Sunday, October 12, 2008

my hari raya experience


In Malaysia, the Malays living in the towns usually go back to their hometown or kampung to celebrate Aidil Fitri. This migration from big urban cities to rural areas is known as the "Balik Kampung" phenomenon in Malaysia.

kueh and pastries in glass containers arranged for aidil fitri visitors
And it is so because it is always multiple the joys when celebrating the Hari Raya Puasa together with parents and siblings. And with two days of official holidays, it’s normally a week of celebrations.

So in the big cities like Kuala Lumpur, the last few days of Ramadan will be a time for traffic jams on the roads leading back to the home-towns and villages. It is also a time when accidents increase dramatically even with increased police monitoring and presence to deter speedsters and traffic offenders.


Well, it’s back to Kelantan for me, to celebrate at the home of my family, as done every year since years ago.

So the day before Hari Raya Puasa, i would pack my bags and take the three and a half hour’s journey from Dungun on the "Balik Kampung" venture.

Here’s a brief description of how i normally spend celebrating Aidil Fitri in Kelantan.


The day starts in the early dawn when my mother wakes up at about 5.00 am to do her "Subuh" or dawn prayers. She also wakes up the other family members for the prayers.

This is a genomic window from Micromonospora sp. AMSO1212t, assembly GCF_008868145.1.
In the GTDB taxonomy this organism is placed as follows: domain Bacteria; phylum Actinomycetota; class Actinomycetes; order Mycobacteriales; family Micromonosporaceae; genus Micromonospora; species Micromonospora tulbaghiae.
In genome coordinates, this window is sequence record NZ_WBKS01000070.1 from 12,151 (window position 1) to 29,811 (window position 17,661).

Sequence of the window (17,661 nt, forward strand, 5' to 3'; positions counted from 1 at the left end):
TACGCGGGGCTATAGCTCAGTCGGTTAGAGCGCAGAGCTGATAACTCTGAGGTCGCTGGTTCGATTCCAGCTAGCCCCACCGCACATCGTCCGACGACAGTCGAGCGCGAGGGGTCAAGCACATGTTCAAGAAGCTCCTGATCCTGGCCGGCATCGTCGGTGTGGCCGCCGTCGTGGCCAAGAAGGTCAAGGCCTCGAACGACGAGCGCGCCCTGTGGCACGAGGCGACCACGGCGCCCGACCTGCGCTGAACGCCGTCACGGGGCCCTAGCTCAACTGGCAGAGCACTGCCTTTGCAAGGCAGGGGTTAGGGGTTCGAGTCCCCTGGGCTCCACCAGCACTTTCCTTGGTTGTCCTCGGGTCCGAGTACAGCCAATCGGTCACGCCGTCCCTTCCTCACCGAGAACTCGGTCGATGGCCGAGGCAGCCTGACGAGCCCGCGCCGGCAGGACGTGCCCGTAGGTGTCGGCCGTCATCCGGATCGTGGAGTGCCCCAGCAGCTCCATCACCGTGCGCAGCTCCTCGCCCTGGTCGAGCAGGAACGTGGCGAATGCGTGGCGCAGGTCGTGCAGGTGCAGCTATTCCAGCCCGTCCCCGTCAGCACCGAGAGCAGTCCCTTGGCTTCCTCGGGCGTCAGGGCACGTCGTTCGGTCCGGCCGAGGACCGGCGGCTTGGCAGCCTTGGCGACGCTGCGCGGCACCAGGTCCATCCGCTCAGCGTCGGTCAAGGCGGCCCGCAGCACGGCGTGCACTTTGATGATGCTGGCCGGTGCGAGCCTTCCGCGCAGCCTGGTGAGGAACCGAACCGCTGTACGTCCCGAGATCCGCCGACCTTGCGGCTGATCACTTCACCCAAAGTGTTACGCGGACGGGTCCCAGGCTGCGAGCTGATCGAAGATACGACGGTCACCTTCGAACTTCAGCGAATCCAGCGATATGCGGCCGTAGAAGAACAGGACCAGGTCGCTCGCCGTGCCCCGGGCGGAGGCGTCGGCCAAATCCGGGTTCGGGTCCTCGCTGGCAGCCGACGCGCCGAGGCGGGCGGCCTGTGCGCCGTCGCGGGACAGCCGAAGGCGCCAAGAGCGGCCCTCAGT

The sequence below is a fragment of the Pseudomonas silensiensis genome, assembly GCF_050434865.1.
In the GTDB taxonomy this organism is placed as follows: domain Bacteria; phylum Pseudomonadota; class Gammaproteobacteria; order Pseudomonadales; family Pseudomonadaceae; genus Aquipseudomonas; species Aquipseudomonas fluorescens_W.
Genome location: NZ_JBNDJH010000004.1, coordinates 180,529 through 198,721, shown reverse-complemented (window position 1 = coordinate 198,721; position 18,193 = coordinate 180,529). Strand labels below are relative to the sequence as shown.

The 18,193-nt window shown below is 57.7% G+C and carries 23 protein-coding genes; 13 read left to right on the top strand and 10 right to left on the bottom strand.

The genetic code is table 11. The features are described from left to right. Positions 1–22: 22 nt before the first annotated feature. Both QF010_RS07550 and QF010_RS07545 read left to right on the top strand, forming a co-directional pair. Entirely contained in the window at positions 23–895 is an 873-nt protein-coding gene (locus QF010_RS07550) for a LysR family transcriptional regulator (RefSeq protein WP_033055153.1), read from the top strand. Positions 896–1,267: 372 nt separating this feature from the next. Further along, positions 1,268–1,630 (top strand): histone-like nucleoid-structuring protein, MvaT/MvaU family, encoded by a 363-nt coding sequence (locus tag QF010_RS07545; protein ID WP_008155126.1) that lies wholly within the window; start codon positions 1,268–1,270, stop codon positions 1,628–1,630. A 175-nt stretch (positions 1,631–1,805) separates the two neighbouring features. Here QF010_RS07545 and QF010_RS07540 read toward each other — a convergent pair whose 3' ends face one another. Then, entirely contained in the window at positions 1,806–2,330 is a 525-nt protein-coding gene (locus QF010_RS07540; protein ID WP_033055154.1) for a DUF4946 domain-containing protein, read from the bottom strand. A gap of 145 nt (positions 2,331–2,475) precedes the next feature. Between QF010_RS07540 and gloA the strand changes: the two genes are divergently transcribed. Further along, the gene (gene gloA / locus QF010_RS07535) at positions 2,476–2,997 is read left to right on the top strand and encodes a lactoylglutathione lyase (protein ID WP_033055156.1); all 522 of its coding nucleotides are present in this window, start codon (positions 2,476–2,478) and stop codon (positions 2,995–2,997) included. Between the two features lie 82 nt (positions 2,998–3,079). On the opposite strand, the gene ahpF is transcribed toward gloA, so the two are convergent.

After her prayers, it’s time she does her scheduled chores for the morning, helped by the children. Switching on the radio, the Takbir and joyful Hari Raya songs will be heard, providing the soothing back-ground music, so chores are happily carried out.

Among others, the traditional kueh and pastries are put into glass containers and arranged on the table, with the kettle of tea and coffee or jugs of soft drinks also prepared for visitors.

Mom's will also start warming up the rendang and the kuah kacang (satay sauce), the gravy for the nasi himpit, the family’s main dish for this year’s Hari Raya. The nasi himpit, chicken rendang and gravy have already been cooked and prepared the night before, helped by her daughters and sons-in-law.

Every year my mum alternates between nasi himpit and ketupat as our main dish for the Hari Raya, although once a while she would cook the nasi kerabu.

Well, to continue ...

After the morning bath and the dawn prayers, we will all put on our new clothes of traditional Malay costumes, the baju Melayu and baju kurung and baju kebaya.

Afterwards a little breakfast is taken, since it is advisable to eat as a symbol or gesture that Ramadan or the fasting month is over.


And after the little breakfast, it’s time to go to the mosque for the Aidil Fitri prayers which starts at 8.30 am. Usually I will take my family in the car to the main mosque in the middle of my village.


After Aidil Fitri prayers, back home, there will usually be another round of light eating, to reserve our tummies for the visits later.

By this time too, all other members of the family, about eleven of them, will be at my home congregating for the activities to follow - also a perfect time to take group family photos.